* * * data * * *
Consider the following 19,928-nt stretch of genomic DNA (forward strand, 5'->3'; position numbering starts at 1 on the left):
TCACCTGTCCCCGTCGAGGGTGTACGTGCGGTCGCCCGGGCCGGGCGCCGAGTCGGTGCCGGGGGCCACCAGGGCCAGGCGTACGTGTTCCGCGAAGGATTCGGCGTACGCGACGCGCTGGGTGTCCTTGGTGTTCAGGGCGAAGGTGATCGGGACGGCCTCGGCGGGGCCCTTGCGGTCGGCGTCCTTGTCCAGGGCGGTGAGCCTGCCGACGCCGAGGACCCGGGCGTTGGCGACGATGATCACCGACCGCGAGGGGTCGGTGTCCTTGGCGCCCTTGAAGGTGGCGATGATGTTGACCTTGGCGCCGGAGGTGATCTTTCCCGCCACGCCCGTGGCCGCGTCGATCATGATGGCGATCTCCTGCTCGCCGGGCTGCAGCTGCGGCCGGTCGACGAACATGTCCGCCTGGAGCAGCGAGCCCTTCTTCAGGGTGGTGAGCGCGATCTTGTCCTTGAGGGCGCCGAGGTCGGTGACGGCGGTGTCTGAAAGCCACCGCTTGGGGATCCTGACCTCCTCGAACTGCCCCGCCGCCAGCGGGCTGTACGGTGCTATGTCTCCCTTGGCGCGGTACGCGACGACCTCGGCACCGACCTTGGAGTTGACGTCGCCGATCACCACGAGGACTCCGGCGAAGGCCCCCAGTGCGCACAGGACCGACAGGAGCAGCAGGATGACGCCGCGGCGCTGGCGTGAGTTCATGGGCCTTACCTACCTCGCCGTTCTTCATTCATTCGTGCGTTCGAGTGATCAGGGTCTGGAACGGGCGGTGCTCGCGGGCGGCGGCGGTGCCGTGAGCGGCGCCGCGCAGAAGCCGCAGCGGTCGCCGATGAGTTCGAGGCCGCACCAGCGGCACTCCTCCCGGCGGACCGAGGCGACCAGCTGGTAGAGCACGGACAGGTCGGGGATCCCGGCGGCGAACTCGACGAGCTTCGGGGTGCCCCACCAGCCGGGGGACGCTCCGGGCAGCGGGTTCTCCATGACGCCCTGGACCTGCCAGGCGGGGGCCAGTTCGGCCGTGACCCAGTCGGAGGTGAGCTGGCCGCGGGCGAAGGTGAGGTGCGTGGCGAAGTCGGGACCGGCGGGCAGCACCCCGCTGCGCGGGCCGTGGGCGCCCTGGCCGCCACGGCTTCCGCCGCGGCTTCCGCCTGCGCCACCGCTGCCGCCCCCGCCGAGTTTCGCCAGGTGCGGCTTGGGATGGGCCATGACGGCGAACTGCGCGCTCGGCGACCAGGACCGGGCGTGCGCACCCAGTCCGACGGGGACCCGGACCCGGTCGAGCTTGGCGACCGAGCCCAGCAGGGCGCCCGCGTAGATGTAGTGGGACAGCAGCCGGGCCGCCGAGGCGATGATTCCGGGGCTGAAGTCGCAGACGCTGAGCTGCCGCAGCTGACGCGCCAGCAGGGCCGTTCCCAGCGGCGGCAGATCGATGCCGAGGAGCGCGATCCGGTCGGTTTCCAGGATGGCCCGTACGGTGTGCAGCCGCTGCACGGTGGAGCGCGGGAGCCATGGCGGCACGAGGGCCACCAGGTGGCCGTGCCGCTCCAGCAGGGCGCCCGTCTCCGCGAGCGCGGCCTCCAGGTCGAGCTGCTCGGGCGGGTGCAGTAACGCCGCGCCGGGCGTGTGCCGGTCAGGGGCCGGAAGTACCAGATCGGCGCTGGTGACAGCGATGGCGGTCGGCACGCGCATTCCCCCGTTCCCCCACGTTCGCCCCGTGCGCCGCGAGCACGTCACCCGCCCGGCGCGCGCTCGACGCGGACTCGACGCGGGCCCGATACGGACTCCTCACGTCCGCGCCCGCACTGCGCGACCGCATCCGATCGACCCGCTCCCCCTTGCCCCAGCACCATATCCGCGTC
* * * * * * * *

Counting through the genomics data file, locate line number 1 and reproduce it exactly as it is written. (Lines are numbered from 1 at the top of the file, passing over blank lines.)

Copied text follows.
Consider the following 19,928-nt stretch of genomic DNA (forward strand, 5'->3'; position numbering starts at 1 on the left):